Do your children ask during school hours if they can take just a little, teeny five-minute break? Mine do. I'm not sure how they came up with the idea that they are entitled to do this (probably the first time they tried it, and it worked!), but they insist that five-minute breaks should be a part of every home-schooling day. Lunch and recess? No problem. Five-minute breaks? Beware!
So, what's terrible about a little five-minute break? The problem is, they somehow turn into fifteen-minutes or more, and then you find out that in addition to growing longer (all by themselves), they are also addictive! Yes, first it was just one five-minute break a day. But soon the requests changed to “When I finish my math can I take a five-minute break?" “When I'm done with spelling, can I?" And then reading, and on and on. It wouldn't surprise me in the least if I opened a teacher's manual and saw the instruction: “STOP NOW FOR A FIVE-MINUTE BREAK. " Why not? They seem to be everywhere.
Okay, five minutes is not a lot of time. I realize that. The problem is that kids do not. Really. To them, being granted permission for a break is like getting a key to a magical door to another world: they step into it hoping they will never have to come back. Take my oldest son, for instance.
Hungry for his next five-minute “fix, " Brian's eyes, which are large anyway, suddenly take on beagle proportion, and he puts on all the puppy-dog pathos he can muster. (Please, Mom, p-l-eeease, can I take a 5-minute break?) And despite the five minutes stretching into ten or more, I am then subjected to a barrage of complaints such as, “Oh, already! I just started playing with Matt! It can't be five minutes already!"
ME: Well, actually, it's FIFTEEN minutes!
BRIAN: (laughingly) Fifteen minutes? No way! No way!
Despite his blossoming skills at telling time, he just cannot fathom the realities of a sixty-second minute. Somewhere in the mysterious regions of his just turned seven-year-old brain, he thinks of five minutes in terms of seconds (300 of them) and then expects to live them out in years; What else can account for his daily baffled expression when I inform him that his time is up?
Once, losing all patience, I made the radical move of threatening to abolish five-minute breaks from our school. My children were in arms instantly:
ME: Where is it written that you must have five-minute breaks?!
THEM: Mom! EVERYONE has five-minute breaks!!
ME: I don't! I never get a break! What about that?
(For some reason, this morsel of truth never evokes anything other than sheepish smiles: It's true, but they don't care!)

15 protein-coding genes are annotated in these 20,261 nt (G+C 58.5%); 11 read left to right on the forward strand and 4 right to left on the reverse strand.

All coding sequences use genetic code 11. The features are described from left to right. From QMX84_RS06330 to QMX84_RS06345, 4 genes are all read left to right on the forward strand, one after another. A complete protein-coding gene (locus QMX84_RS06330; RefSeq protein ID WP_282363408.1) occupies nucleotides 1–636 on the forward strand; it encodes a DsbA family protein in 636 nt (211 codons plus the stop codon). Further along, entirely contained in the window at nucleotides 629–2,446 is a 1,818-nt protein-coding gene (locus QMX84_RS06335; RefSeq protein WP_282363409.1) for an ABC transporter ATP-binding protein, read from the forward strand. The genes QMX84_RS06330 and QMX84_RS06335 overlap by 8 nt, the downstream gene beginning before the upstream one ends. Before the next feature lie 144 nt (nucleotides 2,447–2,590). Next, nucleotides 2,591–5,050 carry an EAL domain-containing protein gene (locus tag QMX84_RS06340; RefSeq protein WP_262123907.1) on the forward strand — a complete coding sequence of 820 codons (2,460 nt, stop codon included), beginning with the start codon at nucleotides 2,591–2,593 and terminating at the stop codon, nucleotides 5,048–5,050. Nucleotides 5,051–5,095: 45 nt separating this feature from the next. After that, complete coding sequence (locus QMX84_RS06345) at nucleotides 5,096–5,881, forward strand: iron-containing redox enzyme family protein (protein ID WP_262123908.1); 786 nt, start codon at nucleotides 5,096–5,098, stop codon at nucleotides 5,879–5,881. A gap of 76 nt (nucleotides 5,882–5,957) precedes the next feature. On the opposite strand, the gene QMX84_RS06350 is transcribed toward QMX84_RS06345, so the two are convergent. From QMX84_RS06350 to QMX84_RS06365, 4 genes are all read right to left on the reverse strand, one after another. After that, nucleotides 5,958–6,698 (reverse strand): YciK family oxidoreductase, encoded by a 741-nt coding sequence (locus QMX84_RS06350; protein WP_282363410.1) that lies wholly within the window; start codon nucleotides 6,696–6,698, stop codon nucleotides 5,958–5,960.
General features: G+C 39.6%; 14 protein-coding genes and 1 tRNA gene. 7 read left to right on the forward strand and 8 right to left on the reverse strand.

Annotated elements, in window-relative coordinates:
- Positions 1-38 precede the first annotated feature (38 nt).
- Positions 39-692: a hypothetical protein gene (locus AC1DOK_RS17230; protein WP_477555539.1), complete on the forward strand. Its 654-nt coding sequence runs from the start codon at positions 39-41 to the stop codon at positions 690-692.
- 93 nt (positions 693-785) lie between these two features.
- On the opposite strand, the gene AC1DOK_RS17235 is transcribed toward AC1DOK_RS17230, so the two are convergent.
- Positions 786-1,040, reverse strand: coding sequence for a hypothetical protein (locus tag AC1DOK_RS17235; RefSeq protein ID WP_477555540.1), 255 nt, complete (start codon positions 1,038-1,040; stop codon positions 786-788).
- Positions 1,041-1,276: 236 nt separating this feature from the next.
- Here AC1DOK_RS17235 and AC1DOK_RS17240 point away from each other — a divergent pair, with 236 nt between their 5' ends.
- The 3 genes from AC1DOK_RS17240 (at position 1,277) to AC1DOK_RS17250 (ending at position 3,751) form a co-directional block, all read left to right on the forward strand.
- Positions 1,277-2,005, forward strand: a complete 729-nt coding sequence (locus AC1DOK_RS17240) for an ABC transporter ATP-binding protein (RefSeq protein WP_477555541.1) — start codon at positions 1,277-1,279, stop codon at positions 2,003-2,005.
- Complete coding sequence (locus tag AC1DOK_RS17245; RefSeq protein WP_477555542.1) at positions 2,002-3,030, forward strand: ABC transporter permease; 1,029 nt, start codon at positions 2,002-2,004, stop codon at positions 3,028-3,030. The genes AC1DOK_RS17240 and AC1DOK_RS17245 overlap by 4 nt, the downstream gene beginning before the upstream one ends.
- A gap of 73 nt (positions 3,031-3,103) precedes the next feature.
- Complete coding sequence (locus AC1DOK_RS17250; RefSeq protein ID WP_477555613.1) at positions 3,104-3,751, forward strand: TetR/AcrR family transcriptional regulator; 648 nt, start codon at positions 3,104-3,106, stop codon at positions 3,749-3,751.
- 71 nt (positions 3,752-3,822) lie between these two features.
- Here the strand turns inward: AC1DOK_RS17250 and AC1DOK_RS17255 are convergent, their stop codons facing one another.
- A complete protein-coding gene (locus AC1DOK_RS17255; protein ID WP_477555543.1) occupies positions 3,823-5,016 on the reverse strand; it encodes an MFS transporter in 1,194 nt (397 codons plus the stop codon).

Of course, I do take breaks. I nurse the baby when she's ready for it, but I keep within ear shot of the “classroom"-just close enough to keep up my stream of “Okay, no more talking! That's enough! Be quiet, you two! Brian, did you finish ALL those spelling words? Kaitlin, I thought you were reading!!"
(It seems the closer we get to the end of the school year, the more my children suddenly have to say to each other across the table during school. It's actually a law of the universe, like gravity: The closer kids are to being DONE with something, the more they drag it out. )
Are you thinking that our methods are not enough fun, that school shouldn't be such a drag that kids can't wait to get away from it? I agree. I just haven't figured out, yet, how to complete all the requirements of the school year in a way that is always fun.
Learning, let's face it, is sometimes hard work. Perhaps in some ideal world (and maybe in some ideal homes), it's always fun, but that isn't the case in my experience or our school. My kids show me they enjoy learning by all the spontaneous inquiries they make, reading they do, and so on. The trick, I suppose, is to encourage their natural curiosity with the right amount of work, while trying not to overwhelm them in the areas in which they are not naturally inclined.
Until I get that right, however, I'll just have to live with the five-minute break. Only for now on, I'm setting a timer!
Linore Rose Burkard writes Inspirational Regency Romance as well as articles on Regency Life, Homeschooling, and Self-Improvement. She publishes a monthly eZine “Upon My Word!" which you can receive for FREE by signing up at her website quickly and easily. For her latest short story check Here Ms. Burkard graduated from the City University of New York with a Magna Cum Laude degree in English Literature, and now lives in Ohio with her husband and five children.